People in mental health aren’t happy. Who could have foreseen that?

Murray Wilson/ Fairfax NZ
Mike King talks about suicide prevention and mental health at the MUSA Lounge at Massey University

The People’s Mental Health Review collected stories from 500 Kiwis about their experiences with mental health services.

It found 464 people had problems accessing or working in mental health services, while only 36 reported positive experiences.

It called for an inquiry into mental health services, an urgent funding boost and an independent body be set up to provide ongoing oversight of the sector and received widespread backing from opposition parties.

However, Minister Johnathan Coleman denied there is a need for an inquiry.

Mental health casts a very wide net.  It spans from the criminally insane murderer to the timid person who is scared of doors because one slammed shut on her when she was four having door related anxieties.  

Leader of the Opposition Andrew Little disagrees, saying the mental health system is broken with 60 per cent more people wanting to access mental health services now than in 2007/08.

“As I have criss-crossed the country, talking to Kiwis, the huge concern about our mental health service has been astounding,” he said.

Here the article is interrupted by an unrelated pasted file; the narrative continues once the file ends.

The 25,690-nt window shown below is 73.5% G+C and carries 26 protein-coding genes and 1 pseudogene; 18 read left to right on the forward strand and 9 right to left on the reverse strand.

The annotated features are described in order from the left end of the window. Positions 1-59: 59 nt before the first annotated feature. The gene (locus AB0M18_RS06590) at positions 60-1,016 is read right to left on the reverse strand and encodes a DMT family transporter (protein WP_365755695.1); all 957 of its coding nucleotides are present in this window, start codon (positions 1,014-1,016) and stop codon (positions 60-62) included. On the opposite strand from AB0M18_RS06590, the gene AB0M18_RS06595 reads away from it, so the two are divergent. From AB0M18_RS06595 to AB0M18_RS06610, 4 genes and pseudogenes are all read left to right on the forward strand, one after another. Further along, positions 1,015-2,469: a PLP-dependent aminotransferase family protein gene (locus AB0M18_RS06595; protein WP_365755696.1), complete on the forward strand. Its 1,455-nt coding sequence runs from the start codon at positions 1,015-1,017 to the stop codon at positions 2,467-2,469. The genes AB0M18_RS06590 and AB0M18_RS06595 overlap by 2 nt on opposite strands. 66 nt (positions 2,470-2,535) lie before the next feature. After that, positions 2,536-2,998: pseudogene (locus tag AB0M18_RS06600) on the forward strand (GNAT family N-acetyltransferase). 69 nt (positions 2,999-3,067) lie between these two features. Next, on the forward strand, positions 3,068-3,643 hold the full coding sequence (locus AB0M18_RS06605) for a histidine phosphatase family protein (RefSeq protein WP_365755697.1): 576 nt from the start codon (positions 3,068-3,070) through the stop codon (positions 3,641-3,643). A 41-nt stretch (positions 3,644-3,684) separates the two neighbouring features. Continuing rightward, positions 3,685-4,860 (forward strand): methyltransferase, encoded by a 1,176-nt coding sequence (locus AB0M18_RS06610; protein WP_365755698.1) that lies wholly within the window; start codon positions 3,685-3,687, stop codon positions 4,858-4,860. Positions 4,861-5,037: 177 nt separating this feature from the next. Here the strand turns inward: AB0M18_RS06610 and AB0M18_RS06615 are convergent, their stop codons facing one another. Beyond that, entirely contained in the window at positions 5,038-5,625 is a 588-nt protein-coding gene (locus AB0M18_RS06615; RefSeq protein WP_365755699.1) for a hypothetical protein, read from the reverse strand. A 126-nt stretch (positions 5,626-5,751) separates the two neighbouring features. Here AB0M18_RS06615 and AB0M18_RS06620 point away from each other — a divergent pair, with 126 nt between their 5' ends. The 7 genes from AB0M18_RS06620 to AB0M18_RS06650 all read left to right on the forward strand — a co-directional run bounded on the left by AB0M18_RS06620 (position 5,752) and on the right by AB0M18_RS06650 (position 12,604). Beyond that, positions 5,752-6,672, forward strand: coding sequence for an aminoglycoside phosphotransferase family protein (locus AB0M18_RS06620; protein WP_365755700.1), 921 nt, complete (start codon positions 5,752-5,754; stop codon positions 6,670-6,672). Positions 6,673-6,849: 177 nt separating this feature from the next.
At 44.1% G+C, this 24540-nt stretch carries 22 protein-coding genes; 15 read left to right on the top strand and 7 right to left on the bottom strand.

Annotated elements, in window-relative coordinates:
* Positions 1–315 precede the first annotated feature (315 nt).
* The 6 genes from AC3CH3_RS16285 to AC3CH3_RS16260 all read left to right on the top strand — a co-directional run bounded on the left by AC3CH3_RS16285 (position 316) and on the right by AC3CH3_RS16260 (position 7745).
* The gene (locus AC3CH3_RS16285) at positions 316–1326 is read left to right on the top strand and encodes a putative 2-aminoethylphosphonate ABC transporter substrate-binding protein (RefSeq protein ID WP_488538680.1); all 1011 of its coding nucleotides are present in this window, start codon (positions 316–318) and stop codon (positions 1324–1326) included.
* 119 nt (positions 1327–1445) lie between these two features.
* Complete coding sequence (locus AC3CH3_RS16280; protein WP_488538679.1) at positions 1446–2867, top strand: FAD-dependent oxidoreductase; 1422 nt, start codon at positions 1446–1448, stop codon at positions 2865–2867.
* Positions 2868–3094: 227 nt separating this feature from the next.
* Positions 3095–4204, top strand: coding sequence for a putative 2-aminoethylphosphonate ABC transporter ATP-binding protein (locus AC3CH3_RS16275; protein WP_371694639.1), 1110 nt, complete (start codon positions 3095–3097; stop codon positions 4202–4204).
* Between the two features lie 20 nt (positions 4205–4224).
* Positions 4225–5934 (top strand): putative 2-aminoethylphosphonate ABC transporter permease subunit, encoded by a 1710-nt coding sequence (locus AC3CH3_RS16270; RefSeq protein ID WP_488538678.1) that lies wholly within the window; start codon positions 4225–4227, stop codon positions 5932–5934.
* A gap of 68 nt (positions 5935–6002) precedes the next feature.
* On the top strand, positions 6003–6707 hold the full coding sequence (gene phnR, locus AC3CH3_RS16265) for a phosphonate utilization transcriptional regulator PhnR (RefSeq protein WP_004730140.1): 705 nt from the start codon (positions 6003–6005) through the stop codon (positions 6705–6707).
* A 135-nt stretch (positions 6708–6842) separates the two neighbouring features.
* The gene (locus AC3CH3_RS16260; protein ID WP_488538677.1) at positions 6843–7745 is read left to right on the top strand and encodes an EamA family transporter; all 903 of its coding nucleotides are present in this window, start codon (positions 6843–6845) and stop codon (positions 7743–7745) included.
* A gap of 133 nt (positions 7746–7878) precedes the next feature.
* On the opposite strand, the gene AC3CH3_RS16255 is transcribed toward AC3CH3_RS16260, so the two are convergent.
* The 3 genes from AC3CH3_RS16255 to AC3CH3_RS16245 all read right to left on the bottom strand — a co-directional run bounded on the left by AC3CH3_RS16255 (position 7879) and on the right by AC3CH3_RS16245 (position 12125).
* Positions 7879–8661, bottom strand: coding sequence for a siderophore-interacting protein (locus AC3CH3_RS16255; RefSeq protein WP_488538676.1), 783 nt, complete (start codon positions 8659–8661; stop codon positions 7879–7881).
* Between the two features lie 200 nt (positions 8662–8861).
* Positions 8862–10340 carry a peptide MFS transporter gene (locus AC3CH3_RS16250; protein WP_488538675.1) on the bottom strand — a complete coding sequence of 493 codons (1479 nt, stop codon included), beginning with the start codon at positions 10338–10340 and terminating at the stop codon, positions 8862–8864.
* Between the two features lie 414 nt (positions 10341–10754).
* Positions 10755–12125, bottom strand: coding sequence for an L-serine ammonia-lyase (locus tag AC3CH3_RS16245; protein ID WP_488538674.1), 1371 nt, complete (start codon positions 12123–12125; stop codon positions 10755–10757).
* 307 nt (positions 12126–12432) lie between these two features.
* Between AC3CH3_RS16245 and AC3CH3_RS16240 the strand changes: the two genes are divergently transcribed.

Mr Little and Green Party health spokeswoman Julie Anne Genter said the National Party had eroded $1.7 billion in funding from the sector and an inquiry was the only way to get to the bottom of the issues.

New Zealand First health spokeswoman Barbara Stewart said Kiwis were falling through cracks in the system.

A coalition of health professionals behind the YesWeCare.nz campaign says the government needs to spend $1.85 billion more on health services and was in “wilful denial about the mental health crisis”.

Just to put that $1.7b and $1.85b for mental health into context, Pharmac’s budget for 2016/17 is $850 million.

So, yeah nah.

 

– NZN via Yahoo! News


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As much at home writing editorials as being the subject of them, Cam has won awards, including the Canon Media Award for his work on the Len Brown/Bevan Chuang story. When he’s not creating the news, he tends to be in it, with protagonists using the courts, media and social media to deliver financial as well as death threats.

They say that news is something that someone, somewhere, wants kept quiet. Cam Slater doesn’t do quiet and, as a result, he is a polarising, controversial but highly effective journalist who takes no prisoners.

He is fearless in his pursuit of a story.

Love him or loathe him, you can’t ignore him.

To read Cam’s previous articles click on his name in blue.

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